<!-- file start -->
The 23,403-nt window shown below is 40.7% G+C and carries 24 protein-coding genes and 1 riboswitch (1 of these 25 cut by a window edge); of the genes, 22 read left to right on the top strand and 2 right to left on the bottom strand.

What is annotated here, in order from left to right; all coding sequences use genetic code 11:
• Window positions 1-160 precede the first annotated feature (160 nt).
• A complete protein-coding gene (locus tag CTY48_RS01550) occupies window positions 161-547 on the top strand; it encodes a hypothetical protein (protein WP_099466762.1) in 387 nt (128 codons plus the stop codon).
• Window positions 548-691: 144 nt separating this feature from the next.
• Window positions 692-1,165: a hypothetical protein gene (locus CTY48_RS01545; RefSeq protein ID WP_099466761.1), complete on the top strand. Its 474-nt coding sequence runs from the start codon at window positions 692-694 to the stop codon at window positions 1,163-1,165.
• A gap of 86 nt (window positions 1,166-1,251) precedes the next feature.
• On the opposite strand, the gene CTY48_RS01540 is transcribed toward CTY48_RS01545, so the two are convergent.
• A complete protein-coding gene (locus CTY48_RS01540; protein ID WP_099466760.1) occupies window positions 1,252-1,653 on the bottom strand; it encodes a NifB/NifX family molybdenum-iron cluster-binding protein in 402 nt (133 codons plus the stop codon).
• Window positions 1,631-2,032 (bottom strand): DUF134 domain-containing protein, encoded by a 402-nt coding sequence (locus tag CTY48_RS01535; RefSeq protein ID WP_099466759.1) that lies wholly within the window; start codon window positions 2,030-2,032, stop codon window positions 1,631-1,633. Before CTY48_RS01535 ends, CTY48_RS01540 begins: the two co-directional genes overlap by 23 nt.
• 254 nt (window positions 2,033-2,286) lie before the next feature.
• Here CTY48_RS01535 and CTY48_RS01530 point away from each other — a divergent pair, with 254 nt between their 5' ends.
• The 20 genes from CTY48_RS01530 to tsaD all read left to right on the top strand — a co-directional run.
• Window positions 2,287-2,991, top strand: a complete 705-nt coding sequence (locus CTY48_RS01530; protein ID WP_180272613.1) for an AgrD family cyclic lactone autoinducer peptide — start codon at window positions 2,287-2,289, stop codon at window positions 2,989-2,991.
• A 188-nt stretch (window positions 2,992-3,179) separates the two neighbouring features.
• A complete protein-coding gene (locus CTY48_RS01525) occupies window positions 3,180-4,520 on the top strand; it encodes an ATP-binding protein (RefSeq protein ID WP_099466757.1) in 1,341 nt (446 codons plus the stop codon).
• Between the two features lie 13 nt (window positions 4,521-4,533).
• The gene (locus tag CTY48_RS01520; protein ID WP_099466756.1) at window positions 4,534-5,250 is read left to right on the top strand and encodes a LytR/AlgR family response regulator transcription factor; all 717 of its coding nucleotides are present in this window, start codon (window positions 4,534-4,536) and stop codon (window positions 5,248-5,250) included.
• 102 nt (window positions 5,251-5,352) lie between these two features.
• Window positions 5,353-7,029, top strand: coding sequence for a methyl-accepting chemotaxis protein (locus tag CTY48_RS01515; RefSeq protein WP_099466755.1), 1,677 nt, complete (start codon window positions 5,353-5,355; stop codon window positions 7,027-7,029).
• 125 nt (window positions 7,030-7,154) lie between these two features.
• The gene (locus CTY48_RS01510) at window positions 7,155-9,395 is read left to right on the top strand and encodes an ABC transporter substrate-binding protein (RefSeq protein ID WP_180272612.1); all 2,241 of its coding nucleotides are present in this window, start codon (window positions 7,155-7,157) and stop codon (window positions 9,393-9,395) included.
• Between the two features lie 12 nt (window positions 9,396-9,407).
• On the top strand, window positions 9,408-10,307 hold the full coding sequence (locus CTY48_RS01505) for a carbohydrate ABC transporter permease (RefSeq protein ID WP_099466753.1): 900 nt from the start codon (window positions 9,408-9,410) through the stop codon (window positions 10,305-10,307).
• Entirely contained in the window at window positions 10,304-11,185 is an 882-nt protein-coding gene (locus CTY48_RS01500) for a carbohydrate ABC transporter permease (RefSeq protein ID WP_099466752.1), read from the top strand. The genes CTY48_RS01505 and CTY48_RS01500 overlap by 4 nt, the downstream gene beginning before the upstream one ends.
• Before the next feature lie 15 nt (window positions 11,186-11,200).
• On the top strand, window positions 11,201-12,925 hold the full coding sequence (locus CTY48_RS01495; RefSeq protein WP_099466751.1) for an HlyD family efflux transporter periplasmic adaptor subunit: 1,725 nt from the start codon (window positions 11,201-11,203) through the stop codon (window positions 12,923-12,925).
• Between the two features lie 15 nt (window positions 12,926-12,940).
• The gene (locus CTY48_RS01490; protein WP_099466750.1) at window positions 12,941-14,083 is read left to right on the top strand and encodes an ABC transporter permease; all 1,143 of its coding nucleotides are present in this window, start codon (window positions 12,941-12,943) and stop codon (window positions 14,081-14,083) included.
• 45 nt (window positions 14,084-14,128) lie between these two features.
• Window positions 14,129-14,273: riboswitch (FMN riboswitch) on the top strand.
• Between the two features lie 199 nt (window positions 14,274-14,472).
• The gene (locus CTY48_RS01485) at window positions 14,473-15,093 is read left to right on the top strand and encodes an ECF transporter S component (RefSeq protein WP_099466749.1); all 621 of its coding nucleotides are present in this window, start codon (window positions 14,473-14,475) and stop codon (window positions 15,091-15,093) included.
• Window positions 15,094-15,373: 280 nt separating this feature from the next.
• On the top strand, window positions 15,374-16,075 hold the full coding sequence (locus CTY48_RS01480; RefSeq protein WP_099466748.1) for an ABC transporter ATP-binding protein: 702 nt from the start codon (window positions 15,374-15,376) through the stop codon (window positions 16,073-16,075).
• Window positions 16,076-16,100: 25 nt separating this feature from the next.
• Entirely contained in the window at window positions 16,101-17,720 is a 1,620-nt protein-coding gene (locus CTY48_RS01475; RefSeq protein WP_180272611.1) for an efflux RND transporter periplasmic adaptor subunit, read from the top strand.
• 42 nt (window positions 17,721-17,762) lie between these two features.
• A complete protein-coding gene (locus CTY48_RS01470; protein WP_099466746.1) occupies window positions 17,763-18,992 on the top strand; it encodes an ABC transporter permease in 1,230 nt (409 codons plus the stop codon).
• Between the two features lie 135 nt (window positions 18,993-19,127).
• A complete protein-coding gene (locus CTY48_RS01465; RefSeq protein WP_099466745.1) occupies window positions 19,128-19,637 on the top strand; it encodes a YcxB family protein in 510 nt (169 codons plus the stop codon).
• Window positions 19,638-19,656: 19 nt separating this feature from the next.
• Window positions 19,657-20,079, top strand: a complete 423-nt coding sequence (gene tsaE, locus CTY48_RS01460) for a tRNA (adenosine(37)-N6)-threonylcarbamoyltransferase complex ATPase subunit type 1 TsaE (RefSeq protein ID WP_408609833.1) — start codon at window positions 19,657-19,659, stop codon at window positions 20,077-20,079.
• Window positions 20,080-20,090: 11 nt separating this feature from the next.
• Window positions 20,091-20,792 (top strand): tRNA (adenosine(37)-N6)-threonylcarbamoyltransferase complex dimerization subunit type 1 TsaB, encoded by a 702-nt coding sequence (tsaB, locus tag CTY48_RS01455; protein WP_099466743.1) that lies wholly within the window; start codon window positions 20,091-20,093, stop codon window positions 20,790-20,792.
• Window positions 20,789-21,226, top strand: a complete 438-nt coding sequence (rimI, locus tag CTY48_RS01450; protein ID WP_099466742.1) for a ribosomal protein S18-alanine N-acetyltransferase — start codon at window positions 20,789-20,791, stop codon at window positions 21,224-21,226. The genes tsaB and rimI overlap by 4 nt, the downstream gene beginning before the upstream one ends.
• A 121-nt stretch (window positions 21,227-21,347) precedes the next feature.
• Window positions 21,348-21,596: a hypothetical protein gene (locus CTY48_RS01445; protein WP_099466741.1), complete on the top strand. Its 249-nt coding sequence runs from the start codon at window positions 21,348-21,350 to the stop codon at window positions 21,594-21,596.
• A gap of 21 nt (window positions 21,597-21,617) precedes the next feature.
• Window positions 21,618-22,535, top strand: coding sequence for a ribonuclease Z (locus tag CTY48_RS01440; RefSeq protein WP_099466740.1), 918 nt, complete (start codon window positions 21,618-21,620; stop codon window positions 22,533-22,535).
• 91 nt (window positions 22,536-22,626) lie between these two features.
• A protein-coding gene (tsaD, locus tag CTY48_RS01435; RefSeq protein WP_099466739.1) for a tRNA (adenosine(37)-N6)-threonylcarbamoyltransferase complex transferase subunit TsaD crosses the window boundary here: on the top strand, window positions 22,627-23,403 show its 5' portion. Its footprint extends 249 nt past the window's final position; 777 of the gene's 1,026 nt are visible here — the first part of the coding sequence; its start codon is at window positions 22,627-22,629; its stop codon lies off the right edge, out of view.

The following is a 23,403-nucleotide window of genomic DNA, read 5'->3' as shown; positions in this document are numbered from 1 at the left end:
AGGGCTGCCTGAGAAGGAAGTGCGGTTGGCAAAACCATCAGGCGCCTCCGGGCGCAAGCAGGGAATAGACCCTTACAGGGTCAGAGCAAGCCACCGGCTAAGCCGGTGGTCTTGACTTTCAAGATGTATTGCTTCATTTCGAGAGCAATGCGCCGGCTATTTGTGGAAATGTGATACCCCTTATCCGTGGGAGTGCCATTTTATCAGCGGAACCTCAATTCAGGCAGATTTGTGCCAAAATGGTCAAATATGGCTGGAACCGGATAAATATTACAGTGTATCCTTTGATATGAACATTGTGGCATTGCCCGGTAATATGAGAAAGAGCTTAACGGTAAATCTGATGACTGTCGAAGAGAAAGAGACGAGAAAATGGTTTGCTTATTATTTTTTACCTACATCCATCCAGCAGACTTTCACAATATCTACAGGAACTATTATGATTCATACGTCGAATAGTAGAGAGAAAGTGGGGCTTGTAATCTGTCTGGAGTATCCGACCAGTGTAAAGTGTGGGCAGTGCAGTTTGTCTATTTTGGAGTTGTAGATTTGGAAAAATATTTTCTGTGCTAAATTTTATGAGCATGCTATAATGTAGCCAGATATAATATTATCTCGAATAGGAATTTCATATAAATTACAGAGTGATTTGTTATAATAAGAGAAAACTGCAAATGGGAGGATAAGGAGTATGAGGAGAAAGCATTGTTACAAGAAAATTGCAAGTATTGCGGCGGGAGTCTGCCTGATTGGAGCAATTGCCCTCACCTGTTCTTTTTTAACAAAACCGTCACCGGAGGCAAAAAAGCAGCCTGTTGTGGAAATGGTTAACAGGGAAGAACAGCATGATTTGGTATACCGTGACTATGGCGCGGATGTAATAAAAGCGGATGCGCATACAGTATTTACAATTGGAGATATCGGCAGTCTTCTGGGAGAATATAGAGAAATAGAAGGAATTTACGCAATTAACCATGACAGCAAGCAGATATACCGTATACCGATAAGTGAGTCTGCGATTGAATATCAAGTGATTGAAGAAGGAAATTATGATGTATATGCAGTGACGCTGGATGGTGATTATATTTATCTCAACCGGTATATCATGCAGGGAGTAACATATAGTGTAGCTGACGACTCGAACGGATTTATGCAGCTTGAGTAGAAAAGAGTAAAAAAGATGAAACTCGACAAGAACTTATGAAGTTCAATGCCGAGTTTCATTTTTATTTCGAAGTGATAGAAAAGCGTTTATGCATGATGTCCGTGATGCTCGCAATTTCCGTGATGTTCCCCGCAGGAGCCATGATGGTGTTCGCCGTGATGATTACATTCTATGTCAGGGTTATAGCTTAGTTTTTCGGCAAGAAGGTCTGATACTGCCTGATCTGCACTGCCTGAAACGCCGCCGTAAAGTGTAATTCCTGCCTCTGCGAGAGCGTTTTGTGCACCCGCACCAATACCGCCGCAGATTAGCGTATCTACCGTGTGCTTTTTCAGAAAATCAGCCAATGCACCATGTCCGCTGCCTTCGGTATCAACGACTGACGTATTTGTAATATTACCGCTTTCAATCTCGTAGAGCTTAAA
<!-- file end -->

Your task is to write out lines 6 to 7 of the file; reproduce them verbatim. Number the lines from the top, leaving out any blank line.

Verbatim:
• Window positions 692-1,165: a hypothetical protein gene (locus CTY48_RS01545; RefSeq protein ID WP_099466761.1), complete on the top strand. Its 474-nt coding sequence runs from the start codon at window positions 692-694 to the stop codon at window positions 1,163-1,165.
• A gap of 86 nt (window positions 1,166-1,251) precedes the next feature.